It wouldn't fit in the dining room - but I loved it - so I thought it would make a great bookcase.

A quart of black paint from WalMart - $3.73
Some acrylic craft paint - free
And it was transformed.
Some of the accesories inside I had,
I bought the globe, boat, plate and gumball machine - $15 total - thriftstore
The chairs were also a Craigslist purchase - $200 for both.
Pillows I have had - originally from Walmart - need to be recovered, someday.
The ottoman came from Weirs when we first moved in - one of our first (and totally random) purchases - not sure of cost, but I am sure it was too much - and now I wish it was black :)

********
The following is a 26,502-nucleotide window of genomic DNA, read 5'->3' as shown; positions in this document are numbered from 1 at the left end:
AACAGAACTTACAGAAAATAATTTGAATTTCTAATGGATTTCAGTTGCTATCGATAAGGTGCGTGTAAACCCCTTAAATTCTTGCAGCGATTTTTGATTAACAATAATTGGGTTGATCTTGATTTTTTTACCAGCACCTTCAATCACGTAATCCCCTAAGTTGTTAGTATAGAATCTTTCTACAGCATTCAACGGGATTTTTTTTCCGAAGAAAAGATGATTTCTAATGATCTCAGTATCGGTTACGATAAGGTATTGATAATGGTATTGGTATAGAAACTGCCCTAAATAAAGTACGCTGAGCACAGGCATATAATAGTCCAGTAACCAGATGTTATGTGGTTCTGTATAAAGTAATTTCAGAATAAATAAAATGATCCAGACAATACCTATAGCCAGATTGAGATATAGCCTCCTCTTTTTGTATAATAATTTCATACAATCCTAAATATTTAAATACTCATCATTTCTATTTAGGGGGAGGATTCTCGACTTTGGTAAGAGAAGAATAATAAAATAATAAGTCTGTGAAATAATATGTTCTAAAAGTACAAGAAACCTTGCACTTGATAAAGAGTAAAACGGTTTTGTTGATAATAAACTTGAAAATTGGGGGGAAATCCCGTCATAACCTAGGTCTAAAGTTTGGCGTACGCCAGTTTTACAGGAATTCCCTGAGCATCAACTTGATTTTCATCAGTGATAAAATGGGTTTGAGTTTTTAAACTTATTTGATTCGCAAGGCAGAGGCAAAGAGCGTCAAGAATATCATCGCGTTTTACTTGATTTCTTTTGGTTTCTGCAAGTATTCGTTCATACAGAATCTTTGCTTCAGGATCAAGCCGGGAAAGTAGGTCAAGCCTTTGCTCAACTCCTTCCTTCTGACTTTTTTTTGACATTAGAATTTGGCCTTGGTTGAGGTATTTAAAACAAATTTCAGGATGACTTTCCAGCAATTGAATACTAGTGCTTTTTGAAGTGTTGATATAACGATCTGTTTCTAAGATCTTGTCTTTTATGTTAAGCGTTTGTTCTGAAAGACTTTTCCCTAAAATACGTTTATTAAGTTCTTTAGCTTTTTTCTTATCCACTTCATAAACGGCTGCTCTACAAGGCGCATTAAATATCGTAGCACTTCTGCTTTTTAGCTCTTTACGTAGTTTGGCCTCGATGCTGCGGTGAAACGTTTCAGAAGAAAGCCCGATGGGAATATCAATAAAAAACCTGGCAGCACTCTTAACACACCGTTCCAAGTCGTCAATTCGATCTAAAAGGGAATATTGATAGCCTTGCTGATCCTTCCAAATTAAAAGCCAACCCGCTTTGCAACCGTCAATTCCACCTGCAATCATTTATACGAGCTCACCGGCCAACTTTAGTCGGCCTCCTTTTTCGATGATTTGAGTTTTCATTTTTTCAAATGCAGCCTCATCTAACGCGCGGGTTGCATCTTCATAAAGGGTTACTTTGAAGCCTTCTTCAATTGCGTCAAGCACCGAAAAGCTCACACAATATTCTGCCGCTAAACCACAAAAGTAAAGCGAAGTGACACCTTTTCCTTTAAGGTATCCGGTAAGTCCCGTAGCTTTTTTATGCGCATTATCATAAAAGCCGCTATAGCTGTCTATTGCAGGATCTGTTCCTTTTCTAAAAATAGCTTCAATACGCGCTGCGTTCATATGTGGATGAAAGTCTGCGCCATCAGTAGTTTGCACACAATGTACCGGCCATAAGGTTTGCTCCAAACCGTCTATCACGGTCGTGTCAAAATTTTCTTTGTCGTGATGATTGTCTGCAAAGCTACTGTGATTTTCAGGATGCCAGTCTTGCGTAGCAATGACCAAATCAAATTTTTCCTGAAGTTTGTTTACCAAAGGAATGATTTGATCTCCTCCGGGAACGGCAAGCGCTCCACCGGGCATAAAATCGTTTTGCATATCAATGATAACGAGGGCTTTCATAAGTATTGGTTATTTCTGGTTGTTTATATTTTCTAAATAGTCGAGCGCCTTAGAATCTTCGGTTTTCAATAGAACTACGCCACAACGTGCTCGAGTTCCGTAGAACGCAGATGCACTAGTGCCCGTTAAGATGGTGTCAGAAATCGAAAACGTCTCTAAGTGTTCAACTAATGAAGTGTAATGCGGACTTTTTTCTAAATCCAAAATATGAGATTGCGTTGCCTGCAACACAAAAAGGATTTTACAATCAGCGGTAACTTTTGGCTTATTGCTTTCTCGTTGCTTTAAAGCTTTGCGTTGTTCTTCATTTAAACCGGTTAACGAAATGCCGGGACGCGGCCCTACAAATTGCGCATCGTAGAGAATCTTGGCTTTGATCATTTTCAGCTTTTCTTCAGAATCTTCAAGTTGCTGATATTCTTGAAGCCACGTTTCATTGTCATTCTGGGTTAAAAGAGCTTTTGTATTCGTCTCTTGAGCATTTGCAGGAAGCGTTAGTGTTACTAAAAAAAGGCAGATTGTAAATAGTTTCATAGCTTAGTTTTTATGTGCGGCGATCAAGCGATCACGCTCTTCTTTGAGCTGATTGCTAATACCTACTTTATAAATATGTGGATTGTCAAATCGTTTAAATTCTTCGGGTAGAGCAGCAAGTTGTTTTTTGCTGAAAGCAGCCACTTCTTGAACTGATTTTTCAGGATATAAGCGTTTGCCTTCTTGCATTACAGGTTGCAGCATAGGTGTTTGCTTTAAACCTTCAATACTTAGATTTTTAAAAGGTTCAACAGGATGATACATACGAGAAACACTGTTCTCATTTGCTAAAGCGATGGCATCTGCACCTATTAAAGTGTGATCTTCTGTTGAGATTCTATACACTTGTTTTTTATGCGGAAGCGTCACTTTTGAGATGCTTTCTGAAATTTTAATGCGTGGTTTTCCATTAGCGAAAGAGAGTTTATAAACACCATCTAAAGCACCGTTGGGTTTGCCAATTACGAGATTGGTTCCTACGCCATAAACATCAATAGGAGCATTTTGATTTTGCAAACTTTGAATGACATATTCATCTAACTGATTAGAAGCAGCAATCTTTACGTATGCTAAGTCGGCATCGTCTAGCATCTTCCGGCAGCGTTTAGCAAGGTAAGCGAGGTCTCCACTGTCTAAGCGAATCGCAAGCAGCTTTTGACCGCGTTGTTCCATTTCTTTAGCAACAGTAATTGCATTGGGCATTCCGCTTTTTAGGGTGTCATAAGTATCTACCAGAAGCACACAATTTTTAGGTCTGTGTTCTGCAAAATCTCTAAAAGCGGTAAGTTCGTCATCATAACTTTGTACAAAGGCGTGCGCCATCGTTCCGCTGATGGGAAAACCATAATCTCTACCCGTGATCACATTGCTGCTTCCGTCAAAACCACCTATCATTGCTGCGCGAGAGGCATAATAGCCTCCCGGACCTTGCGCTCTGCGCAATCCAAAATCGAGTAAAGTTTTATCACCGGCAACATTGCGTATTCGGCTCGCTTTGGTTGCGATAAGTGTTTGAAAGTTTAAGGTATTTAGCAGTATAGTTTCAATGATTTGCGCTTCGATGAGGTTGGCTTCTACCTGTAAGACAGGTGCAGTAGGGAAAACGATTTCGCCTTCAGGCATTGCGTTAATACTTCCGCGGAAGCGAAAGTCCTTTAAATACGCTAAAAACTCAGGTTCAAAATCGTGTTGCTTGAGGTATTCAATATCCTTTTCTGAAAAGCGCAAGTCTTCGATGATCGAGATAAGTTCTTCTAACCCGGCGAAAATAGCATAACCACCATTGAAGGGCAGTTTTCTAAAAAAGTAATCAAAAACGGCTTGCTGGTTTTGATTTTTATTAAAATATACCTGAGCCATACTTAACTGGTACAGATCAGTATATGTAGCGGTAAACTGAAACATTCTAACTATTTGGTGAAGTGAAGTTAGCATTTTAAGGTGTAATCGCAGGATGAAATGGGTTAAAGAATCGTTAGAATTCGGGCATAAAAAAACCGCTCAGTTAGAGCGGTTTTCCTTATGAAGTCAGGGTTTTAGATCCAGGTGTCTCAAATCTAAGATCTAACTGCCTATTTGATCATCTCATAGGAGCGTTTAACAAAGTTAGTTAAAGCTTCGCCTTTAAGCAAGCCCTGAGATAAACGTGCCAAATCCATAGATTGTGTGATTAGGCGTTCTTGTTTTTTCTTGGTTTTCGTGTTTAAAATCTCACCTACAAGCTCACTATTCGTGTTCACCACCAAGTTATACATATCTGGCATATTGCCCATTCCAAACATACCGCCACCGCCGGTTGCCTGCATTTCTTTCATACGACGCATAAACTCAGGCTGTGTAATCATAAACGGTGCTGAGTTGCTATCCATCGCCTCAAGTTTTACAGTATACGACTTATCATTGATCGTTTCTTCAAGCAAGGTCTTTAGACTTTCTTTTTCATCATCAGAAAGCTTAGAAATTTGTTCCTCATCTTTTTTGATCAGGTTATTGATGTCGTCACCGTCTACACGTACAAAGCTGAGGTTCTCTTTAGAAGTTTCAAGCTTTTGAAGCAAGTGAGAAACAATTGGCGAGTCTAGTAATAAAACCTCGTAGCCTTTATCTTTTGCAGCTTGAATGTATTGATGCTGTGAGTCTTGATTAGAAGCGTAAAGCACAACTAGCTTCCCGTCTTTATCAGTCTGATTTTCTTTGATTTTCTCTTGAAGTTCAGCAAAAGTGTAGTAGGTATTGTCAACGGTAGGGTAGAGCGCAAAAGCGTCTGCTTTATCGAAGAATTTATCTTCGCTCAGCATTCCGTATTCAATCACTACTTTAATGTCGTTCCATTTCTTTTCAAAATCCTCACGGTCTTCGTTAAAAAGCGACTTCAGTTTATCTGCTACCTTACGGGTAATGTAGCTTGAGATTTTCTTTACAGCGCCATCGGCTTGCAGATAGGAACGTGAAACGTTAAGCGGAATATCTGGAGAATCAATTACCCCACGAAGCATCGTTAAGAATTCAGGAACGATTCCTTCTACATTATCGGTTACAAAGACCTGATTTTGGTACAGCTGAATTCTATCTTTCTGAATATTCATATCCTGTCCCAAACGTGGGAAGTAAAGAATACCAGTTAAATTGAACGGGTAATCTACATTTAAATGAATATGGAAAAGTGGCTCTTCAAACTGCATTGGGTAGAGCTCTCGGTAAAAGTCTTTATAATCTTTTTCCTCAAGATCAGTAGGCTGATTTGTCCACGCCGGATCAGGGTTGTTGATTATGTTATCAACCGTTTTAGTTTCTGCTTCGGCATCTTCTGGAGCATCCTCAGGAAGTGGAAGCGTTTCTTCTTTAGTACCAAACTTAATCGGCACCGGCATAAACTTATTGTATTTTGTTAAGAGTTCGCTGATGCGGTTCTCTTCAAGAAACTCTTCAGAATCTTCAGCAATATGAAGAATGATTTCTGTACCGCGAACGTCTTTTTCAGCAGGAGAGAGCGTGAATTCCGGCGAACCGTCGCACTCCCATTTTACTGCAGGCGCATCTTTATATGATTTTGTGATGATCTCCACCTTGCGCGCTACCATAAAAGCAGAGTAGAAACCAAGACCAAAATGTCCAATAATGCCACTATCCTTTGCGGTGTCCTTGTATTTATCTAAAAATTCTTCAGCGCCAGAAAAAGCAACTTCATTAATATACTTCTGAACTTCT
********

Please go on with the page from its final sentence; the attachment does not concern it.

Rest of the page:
Here is a pic of the animals
The bar was a gift from Josh's mom for his 25th birthday - free
And the bar stool we adopted from an old roommate - free
Torch lamp - $5 - thrift store
The rug was the best deal of all - it is a Karastan Original - from Craigslist $150 (they retail for $6,000)

The Birdcage - $15 CCA thrift store
Tiles - $3 each - CCA (could be repainted)
The magazine holder - $2.50 - goodwill makeover - was white - painted and monogrammed

FABULOUS tins - FREE - my Aunt gave them to me
Topiary - $10 - Walmart clearance garden section
Moroccan Lantern $3 - garage sale
Suitcase - $8 - thrift store
Curtains - free - had leftover fabric from the livngroom - and the rods were left here by previous owners

Love this sword table - Weirs - same day as the ottoman - think it cost $200
Ball and Chain - Hobby Lobby garden - $3 (I have a terrible sense of humor)

This pic is from before we moved in - furnishings of the people who leased the house

Here is a pic from before I got the china cabinet (too bad those animals had to go to his office afterwards :))